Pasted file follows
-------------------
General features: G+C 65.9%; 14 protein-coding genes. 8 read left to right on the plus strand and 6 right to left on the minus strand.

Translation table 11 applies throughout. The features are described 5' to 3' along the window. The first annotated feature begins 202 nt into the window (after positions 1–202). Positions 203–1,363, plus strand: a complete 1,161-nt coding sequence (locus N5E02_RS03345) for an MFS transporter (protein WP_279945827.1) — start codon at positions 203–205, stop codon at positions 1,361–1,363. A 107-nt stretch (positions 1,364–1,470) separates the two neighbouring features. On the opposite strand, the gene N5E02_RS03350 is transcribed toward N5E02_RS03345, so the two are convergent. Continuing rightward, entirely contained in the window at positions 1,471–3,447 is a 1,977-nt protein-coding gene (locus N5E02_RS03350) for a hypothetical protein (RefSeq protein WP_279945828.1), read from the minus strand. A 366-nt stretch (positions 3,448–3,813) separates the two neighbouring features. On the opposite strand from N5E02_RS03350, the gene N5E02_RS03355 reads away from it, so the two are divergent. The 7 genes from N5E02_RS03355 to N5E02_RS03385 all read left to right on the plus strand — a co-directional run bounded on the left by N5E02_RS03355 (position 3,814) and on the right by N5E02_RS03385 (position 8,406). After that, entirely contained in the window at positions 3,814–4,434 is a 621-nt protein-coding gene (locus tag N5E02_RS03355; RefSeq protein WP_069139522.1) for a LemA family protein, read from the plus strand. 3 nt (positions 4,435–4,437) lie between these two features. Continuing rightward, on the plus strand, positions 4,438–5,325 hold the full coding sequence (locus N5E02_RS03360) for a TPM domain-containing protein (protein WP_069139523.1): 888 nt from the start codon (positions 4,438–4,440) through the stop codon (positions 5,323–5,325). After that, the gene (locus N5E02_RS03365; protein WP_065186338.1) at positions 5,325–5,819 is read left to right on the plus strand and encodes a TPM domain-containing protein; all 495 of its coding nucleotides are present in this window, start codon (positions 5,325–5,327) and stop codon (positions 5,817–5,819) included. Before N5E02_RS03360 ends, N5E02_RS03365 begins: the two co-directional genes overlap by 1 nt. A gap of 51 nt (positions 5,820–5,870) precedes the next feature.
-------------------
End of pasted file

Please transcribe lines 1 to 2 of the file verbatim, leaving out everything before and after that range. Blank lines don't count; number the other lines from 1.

General features: G+C 65.9%; 14 protein-coding genes. 8 read left to right on the plus strand and 6 right to left on the minus strand.

Translation table 11 applies throughout. The features are described 5' to 3' along the window. The first annotated feature begins 202 nt into the window (after positions 1–202). Positions 203–1,363, plus strand: a complete 1,161-nt coding sequence (locus N5E02_RS03345) for an MFS transporter (protein WP_279945827.1) — start codon at positions 203–205, stop codon at positions 1,361–1,363. A 107-nt stretch (positions 1,364–1,470) separates the two neighbouring features. On the opposite strand, the gene N5E02_RS03350 is transcribed toward N5E02_RS03345, so the two are convergent. Continuing rightward, entirely contained in the window at positions 1,471–3,447 is a 1,977-nt protein-coding gene (locus N5E02_RS03350) for a hypothetical protein (RefSeq protein WP_279945828.1), read from the minus strand. A 366-nt stretch (positions 3,448–3,813) separates the two neighbouring features. On the opposite strand from N5E02_RS03350, the gene N5E02_RS03355 reads away from it, so the two are divergent. The 7 genes from N5E02_RS03355 to N5E02_RS03385 all read left to right on the plus strand — a co-directional run bounded on the left by N5E02_RS03355 (position 3,814) and on the right by N5E02_RS03385 (position 8,406). After that, entirely contained in the window at positions 3,814–4,434 is a 621-nt protein-coding gene (locus tag N5E02_RS03355; RefSeq protein WP_069139522.1) for a LemA family protein, read from the plus strand. 3 nt (positions 4,435–4,437) lie between these two features. Continuing rightward, on the plus strand, positions 4,438–5,325 hold the full coding sequence (locus N5E02_RS03360) for a TPM domain-containing protein (protein WP_069139523.1): 888 nt from the start codon (positions 4,438–4,440) through the stop codon (positions 5,323–5,325). After that, the gene (locus N5E02_RS03365; protein WP_065186338.1) at positions 5,325–5,819 is read left to right on the plus strand and encodes a TPM domain-containing protein; all 495 of its coding nucleotides are present in this window, start codon (positions 5,325–5,327) and stop codon (positions 5,817–5,819) included. Before N5E02_RS03360 ends, N5E02_RS03365 begins: the two co-directional genes overlap by 1 nt. A gap of 51 nt (positions 5,820–5,870) precedes the next feature.